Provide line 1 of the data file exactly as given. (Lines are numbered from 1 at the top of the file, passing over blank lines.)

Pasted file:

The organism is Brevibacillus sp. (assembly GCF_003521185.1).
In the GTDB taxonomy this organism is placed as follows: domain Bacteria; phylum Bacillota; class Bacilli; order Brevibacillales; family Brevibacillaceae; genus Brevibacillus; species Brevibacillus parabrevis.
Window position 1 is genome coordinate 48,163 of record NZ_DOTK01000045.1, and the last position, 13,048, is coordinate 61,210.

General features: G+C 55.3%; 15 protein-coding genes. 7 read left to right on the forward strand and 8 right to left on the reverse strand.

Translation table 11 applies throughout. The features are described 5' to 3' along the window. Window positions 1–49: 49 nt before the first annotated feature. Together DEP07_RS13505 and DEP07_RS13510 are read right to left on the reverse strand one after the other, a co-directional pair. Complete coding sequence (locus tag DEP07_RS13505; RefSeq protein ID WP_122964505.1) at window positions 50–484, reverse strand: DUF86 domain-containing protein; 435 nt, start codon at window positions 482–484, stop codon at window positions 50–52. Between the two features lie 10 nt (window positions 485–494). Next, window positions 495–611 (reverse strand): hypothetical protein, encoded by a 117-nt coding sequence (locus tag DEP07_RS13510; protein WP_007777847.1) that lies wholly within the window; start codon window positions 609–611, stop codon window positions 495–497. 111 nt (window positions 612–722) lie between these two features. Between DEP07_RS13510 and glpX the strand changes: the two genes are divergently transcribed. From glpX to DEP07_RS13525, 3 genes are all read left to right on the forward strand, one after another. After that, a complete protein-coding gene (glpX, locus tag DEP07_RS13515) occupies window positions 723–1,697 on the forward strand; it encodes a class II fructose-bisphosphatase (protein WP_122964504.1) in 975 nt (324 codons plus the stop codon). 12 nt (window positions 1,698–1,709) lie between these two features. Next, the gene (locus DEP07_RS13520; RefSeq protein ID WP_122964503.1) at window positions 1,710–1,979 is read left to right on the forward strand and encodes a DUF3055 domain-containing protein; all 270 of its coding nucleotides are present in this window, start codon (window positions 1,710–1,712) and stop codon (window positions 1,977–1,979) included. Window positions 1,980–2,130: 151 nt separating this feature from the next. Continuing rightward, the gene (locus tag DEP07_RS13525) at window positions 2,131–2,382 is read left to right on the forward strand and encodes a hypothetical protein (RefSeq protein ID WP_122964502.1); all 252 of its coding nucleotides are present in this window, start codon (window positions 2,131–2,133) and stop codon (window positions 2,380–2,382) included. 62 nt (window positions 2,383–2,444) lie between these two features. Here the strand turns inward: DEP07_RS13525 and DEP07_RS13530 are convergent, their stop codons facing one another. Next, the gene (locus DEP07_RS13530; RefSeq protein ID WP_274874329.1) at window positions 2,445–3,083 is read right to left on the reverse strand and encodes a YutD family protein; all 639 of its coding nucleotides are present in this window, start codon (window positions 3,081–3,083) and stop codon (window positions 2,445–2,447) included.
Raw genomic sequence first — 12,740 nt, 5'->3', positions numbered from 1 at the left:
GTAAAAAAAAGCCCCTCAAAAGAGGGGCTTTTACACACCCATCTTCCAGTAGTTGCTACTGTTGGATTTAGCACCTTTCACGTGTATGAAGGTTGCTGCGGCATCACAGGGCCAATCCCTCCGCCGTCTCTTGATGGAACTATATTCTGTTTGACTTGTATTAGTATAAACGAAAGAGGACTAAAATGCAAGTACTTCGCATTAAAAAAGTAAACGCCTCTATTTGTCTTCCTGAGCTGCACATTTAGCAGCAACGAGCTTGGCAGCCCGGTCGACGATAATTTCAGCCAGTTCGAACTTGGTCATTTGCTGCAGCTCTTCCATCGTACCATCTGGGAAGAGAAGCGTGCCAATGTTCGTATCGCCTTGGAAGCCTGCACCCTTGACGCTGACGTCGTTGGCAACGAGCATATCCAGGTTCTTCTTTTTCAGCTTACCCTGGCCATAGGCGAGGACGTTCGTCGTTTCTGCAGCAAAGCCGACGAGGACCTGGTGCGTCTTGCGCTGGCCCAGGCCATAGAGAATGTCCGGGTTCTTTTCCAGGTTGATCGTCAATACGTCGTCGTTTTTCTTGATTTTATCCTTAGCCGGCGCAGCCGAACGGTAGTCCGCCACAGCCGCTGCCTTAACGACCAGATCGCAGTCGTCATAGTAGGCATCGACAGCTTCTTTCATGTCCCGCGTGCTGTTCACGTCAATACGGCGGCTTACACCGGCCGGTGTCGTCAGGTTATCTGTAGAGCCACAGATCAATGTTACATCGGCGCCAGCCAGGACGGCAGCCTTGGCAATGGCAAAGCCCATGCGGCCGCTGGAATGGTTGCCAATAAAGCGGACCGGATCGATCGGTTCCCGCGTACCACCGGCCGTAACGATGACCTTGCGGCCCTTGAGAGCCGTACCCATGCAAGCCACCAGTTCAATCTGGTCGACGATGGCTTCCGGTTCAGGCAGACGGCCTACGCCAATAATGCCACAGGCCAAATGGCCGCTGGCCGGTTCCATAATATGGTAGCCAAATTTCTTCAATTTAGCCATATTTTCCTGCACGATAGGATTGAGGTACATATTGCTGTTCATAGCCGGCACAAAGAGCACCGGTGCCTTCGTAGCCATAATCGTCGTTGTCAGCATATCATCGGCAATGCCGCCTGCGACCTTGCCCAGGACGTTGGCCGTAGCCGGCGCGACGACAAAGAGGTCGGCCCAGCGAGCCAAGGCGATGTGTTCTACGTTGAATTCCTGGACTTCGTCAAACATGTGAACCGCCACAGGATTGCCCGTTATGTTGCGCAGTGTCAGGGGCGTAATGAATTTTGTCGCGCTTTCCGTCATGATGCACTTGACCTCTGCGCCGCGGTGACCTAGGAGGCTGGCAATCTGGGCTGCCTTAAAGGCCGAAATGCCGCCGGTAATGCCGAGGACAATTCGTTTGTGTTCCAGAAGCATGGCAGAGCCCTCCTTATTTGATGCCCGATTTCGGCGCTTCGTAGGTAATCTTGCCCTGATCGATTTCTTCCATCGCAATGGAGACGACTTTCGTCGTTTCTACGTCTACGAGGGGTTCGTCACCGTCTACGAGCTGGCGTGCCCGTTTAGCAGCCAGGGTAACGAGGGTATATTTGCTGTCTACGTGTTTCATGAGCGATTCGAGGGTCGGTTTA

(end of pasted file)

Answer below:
The organism is Brevibacillus sp. (assembly GCF_003521185.1).